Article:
Cuddlebug and Bearhug never really showed any interest in Santa Claus until they saw the Polar Express movie (I think they were 5). Even then, they were more interested in the train, but Santa had some relevance to them as the person the train was taking the children in the movie to go see.
That year, they kept asking if a train was going to stop in our front yard to go see Santa. I hated to disappoint them, but there really is no way to pull that one off. Then they asked if Santa was going to leave them a bell like he did in the movie, and *that* I could do so I got some jingle bells and red ribbon, and left one for each of them (even though Bitty was too young to care). On Christmas morning, they barely noticed the presents from Santa (they didn't really distinguish what was from him vs. everything else) but they were soo excited about those bells!
Last year, they were busy devising all kinds of plans to "prove" Santa's existence. We travelled last year for Christmas and I figured the game was up when they stumbled on the jingle bells I had hidden (not well enough apparently) in my suitcase. :/ But on Christmas morning they had either forgotten, not made the connection, or decided not to let on.
A couple of weeks ago, the topic of Santa came up again. They wanted to know if he is real.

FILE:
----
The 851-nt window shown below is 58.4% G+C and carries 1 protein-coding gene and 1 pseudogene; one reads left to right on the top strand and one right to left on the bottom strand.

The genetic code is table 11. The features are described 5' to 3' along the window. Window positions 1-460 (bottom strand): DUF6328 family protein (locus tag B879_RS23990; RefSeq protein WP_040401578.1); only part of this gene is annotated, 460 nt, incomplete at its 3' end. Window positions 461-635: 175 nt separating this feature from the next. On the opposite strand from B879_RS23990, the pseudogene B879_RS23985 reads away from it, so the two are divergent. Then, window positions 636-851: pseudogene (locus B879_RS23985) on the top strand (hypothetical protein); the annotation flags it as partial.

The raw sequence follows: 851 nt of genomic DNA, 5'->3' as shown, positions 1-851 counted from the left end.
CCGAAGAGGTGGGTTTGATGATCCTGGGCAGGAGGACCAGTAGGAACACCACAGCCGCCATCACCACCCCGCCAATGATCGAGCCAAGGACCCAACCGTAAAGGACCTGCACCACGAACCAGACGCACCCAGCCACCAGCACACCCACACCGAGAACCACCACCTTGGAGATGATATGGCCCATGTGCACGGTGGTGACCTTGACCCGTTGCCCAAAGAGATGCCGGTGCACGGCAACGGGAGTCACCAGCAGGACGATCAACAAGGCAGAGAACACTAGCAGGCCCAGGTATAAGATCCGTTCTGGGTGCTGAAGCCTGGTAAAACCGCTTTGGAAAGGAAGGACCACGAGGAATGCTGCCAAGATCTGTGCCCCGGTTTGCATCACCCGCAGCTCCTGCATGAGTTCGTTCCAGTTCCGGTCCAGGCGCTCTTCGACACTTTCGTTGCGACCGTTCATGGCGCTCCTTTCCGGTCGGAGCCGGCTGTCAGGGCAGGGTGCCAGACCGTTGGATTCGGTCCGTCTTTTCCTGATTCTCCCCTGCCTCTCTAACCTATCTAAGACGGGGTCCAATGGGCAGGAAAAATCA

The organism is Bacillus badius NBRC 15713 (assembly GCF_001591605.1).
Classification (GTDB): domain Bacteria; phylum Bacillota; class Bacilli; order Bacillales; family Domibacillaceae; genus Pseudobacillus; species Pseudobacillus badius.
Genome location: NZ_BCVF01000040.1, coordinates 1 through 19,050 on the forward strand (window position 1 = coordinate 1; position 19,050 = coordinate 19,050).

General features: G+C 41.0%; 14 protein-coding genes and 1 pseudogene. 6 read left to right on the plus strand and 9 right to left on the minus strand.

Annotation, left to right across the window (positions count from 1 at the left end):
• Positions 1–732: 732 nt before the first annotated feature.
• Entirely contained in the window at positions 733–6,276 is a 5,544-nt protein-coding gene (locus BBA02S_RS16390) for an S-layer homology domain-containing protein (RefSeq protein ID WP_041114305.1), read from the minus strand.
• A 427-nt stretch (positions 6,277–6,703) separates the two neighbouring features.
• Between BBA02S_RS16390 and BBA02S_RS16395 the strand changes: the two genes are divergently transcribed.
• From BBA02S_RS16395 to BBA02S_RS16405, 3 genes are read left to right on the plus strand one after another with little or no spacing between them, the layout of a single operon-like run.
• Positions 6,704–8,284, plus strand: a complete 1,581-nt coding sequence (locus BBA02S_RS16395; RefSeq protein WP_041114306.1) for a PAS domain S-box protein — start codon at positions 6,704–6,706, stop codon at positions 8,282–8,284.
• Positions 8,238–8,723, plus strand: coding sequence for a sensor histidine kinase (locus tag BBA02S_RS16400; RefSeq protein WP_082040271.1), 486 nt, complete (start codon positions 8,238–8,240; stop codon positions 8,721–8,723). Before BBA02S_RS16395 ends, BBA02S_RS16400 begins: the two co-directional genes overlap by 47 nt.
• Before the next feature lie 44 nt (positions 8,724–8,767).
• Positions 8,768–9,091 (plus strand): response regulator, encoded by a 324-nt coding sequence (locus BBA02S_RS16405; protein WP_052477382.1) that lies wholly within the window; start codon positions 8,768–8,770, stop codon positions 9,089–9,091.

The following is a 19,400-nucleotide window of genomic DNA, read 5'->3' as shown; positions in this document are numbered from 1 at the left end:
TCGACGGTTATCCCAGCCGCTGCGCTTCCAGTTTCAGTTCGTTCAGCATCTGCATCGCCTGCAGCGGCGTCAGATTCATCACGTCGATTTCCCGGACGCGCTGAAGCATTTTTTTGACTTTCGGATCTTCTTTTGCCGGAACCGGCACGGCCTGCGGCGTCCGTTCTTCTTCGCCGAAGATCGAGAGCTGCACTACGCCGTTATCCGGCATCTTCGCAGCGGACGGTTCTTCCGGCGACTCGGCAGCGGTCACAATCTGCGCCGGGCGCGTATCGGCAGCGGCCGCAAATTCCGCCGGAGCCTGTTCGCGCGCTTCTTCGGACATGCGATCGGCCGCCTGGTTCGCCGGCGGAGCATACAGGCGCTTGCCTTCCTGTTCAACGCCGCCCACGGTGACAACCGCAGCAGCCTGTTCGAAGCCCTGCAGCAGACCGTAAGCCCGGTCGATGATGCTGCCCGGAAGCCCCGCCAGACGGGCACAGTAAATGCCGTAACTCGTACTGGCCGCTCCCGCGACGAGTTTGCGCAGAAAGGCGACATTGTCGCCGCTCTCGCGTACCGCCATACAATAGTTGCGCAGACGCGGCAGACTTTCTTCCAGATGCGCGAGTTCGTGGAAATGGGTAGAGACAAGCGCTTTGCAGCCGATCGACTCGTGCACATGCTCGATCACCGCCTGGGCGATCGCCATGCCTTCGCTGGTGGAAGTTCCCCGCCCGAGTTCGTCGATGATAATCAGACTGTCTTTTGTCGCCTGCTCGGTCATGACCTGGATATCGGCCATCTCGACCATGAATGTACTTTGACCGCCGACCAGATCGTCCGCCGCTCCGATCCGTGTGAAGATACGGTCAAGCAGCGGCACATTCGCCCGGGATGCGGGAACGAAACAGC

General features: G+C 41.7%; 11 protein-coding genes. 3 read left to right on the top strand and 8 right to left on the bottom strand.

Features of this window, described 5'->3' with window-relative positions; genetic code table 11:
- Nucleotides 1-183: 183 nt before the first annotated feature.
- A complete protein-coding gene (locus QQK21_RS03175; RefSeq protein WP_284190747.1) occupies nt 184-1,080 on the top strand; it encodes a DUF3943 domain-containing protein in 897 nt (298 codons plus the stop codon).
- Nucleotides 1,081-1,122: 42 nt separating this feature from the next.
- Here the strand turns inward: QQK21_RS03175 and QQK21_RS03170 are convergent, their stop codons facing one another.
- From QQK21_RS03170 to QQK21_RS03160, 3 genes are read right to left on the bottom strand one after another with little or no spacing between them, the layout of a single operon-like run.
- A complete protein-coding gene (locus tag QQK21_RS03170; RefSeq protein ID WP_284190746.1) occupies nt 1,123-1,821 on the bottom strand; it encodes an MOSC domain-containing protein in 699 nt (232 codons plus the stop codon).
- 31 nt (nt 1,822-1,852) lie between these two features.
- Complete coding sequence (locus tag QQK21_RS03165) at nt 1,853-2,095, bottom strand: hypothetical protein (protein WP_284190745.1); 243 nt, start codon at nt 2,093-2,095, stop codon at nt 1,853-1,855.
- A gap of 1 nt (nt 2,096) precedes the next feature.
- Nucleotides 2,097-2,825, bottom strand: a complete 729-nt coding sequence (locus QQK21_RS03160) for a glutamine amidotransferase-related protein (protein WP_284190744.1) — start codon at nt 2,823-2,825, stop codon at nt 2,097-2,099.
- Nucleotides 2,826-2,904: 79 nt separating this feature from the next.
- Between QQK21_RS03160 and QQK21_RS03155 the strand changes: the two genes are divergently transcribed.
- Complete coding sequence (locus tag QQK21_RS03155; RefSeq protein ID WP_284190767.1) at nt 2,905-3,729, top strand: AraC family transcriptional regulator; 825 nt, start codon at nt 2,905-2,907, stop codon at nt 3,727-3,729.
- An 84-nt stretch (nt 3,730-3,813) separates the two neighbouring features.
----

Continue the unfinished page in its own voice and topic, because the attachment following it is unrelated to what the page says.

"And tell us da TROOF!" they insisted, "because we don't fink he's real!"
They are 8 years old and in 3rd grade. They seemed to have already figured it out and I couldn't in good conscience not tell them at this point and risk them being teased for still believing in Santa at an age when many of their peers will already know he's not real (at least not in the literal sense, one could argue that the spirit of giving embodied in "Santa" is real but I digress).
So I 'fessed up. They seemed disappointed. Apparently they were very disappointed... because several times since then they have commented how much they wish he was real. :/ I told them he was based on a real person, St. Nicholas, and that seemed to cheer them up a bit.
The downside of filling them in has been trying to emphasize the importance of keeping it to themselves. Being that they have never been big fans of "pretend play" it bothers them to pretend that Santa is real when they now know that he isn't. And them being them, we knew they'd feel inclined to announce that to anyone they heard talking about Santa. So we had to explain how we don't want to spoil the experience for younger kids who believe in Santa. They didn't quite get that (how can you spoil it if he's not real anyway?) but they have fortunately not had many opportunities to set the record straight, at least that we have seen.
If you enjoyed this post, get free updates by email or RSS.